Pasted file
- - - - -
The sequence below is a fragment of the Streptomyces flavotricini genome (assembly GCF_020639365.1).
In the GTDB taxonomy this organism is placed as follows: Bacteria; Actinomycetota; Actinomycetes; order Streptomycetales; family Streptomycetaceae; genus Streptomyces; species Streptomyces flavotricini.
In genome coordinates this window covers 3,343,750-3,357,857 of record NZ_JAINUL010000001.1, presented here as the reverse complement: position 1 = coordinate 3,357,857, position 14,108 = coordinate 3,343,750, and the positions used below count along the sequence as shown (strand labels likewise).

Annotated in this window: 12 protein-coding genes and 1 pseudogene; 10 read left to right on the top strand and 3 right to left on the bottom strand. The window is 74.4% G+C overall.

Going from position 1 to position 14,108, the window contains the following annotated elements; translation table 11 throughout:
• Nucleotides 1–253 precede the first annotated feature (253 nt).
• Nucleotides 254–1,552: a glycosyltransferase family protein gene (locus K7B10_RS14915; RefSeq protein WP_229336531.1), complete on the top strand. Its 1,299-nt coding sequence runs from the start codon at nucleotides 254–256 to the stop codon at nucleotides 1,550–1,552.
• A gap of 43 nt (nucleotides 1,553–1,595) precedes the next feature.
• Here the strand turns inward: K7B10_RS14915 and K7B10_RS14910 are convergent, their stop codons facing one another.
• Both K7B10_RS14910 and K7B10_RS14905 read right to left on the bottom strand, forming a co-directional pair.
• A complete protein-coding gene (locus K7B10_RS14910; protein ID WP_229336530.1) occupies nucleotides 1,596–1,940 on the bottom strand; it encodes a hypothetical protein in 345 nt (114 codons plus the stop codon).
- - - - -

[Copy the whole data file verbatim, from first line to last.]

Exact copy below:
The sequence below is a fragment of the Streptomyces flavotricini genome (assembly GCF_020639365.1).
In the GTDB taxonomy this organism is placed as follows: Bacteria; Actinomycetota; Actinomycetes; order Streptomycetales; family Streptomycetaceae; genus Streptomyces; species Streptomyces flavotricini.
In genome coordinates this window covers 3,343,750-3,357,857 of record NZ_JAINUL010000001.1, presented here as the reverse complement: position 1 = coordinate 3,357,857, position 14,108 = coordinate 3,343,750, and the positions used below count along the sequence as shown (strand labels likewise).

Annotated in this window: 12 protein-coding genes and 1 pseudogene; 10 read left to right on the top strand and 3 right to left on the bottom strand. The window is 74.4% G+C overall.

Going from position 1 to position 14,108, the window contains the following annotated elements; translation table 11 throughout:
• Nucleotides 1–253 precede the first annotated feature (253 nt).
• Nucleotides 254–1,552: a glycosyltransferase family protein gene (locus K7B10_RS14915; RefSeq protein WP_229336531.1), complete on the top strand. Its 1,299-nt coding sequence runs from the start codon at nucleotides 254–256 to the stop codon at nucleotides 1,550–1,552.
• A gap of 43 nt (nucleotides 1,553–1,595) precedes the next feature.
• Here the strand turns inward: K7B10_RS14915 and K7B10_RS14910 are convergent, their stop codons facing one another.
• Both K7B10_RS14910 and K7B10_RS14905 read right to left on the bottom strand, forming a co-directional pair.
• A complete protein-coding gene (locus K7B10_RS14910; protein ID WP_229336530.1) occupies nucleotides 1,596–1,940 on the bottom strand; it encodes a hypothetical protein in 345 nt (114 codons plus the stop codon).